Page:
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Alert Senior Citizens: Chronic Pain Linked To Memory Loss

Older adults who are persistently troubled by moderate or severe pain show diminished memory function.

Alert Senior Citizens: Chronic Pain Linked To Memory Loss

Memory loss in older adults with chronic pain

Older people tend to suffer from persistent pain and may experience a faster deterioration of memory and a greater risk of dementia as they age compared to peers who are not in chronic pain, a recent study suggests.

Researchers from the University of California examined data from more than a decade of regular surveys of cognitive abilities and pain levels among 10,065 elderly adults. Participants who reported often suffering from moderate to severe pain in both of the first two surveys experienced a 9.2 percent faster decline in memory over the next 10 years than people who didn't.

After a decade, this accelerated memory decline was associated with 16 percent higher odds that people would be unable to keep track of their medications and 12 percent greater likelihood that they would struggle to manage their finances, the study found. It was also linked to about 8 percent greater odds of dementia compared to the seniors without persistent pain.

"People with chronic pain tend to perform poorly on cognitive tests, particularly of memory and attention, compared with people who don't have chronic pain, but we did not know whether that is due to faster cognitive decline or worse cognitive performance overall," said lead study author Dr. Elizabeth Whitlock.


Experts arrived at a set of possibilities linking chronic pain with cognitive issues. Experiencing chronic pain may affect brain's ability to perform cognitive functions and encode memories. Another theory talks about the activation of stress hormones triggered by excessive pain that can meddle with smooth functioning of the cognitive system.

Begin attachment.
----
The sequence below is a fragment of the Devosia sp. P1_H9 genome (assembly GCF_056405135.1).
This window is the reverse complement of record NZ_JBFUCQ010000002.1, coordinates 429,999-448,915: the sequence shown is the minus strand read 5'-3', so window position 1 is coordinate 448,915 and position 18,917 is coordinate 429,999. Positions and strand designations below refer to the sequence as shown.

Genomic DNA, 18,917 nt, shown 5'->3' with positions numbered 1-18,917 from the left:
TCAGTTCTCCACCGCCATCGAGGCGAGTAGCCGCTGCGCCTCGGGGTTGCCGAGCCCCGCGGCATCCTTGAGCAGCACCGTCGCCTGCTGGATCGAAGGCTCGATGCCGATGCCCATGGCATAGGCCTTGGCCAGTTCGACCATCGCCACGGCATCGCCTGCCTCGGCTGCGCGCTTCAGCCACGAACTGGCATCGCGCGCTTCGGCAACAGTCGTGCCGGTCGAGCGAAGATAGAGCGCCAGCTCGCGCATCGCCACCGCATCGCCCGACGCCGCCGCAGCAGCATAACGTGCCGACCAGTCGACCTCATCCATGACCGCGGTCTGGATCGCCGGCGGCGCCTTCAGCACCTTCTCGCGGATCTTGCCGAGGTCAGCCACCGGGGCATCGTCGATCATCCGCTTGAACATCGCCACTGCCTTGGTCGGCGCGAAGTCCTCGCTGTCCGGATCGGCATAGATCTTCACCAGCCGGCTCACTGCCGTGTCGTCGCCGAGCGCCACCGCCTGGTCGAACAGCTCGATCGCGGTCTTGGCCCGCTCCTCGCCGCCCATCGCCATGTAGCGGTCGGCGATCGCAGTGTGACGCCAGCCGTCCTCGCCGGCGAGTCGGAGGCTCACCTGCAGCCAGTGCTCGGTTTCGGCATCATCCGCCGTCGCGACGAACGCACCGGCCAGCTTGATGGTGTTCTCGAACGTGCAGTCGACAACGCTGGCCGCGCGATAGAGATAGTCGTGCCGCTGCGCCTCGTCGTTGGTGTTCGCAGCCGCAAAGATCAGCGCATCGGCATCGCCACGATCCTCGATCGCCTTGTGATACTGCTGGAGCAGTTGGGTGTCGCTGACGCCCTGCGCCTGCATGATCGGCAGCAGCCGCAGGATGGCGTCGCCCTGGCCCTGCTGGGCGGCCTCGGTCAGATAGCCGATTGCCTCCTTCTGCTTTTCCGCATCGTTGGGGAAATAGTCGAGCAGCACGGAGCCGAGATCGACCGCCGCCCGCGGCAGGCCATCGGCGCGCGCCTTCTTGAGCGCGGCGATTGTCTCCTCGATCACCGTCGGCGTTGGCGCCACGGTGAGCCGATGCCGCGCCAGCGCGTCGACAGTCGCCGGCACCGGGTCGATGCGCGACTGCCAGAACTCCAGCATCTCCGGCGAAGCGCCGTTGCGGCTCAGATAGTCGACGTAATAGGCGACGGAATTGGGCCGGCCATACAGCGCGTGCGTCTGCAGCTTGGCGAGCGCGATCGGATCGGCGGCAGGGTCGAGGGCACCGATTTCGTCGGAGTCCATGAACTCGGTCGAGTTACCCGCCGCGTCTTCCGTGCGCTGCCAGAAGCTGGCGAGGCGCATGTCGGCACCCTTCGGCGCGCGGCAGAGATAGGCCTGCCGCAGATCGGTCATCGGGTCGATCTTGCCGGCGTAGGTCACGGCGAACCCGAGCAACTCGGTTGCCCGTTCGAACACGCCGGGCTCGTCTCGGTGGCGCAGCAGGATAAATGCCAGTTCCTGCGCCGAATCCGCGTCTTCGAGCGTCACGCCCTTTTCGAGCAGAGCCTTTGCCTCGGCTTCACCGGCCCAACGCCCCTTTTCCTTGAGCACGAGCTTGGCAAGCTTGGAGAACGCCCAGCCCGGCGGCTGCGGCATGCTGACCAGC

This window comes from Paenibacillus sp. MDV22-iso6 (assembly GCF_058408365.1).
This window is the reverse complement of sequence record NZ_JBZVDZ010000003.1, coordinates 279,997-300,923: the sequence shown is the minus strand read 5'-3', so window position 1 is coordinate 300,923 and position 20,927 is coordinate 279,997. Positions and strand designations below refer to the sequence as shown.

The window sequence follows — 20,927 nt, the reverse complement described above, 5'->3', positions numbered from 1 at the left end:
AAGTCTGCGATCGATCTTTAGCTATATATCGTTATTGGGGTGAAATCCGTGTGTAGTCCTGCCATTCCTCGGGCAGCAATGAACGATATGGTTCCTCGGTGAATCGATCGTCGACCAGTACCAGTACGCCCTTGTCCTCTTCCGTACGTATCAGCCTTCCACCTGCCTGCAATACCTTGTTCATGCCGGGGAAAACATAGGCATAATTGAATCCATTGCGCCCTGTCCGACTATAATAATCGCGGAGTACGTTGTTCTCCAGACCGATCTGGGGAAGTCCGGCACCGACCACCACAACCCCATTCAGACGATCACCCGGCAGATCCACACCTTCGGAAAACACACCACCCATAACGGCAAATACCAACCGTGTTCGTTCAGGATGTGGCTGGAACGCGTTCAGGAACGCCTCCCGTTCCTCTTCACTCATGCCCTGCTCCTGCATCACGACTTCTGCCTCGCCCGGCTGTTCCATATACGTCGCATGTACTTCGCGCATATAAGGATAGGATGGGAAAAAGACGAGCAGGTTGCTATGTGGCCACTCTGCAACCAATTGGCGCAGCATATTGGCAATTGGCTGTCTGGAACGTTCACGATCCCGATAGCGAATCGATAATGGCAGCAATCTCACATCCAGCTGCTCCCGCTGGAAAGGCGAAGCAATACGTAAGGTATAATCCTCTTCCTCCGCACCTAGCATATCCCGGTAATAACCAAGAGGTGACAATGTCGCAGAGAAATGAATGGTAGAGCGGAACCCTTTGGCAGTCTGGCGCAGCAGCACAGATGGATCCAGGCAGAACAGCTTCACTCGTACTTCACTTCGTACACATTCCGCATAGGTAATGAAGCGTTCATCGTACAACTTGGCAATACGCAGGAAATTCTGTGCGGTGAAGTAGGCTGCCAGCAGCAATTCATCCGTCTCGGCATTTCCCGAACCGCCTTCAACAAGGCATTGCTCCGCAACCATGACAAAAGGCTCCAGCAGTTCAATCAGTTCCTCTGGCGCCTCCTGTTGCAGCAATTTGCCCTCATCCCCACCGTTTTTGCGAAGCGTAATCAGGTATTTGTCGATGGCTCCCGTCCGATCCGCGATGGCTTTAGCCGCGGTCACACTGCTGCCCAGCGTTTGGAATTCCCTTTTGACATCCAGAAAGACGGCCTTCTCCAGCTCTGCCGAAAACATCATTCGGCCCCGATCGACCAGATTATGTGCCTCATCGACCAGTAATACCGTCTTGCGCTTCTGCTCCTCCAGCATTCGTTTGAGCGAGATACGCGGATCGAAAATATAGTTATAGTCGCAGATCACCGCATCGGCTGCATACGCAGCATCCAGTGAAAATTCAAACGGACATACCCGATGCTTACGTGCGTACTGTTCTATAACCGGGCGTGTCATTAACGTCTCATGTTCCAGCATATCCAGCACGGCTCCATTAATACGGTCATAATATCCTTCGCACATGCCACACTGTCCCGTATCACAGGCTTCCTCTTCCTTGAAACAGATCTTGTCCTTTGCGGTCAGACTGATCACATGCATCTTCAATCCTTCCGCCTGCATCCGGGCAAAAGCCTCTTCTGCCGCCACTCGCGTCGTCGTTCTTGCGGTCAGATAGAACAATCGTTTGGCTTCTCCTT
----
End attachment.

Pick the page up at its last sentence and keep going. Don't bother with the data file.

With persistent pain, people also had a 2.2 percent higher absolute risk of dementia by the end of the study.The study wasn't a controlled experiment designed to prove that higher levels of pain directly contribute to a lower levels of cognitive ability over time. Another limitation is that people with persistent pain were more likely to drop out or die during the study period, leaving more survey data on pain-free people by the end of the study, the authors note. Researchers also lacked data on other factors that can influence pain levels and cognitive abilities such as medication use or social interactions.

Further studies are needed to establish the link. Howvere, the above study is an attempt to establish pain as a marker to measure increased risk of future cognitive decline. Chronic pain management will not only ensure better quality of life but will also ensure warding off such health risks.

(With inputs from IANS)

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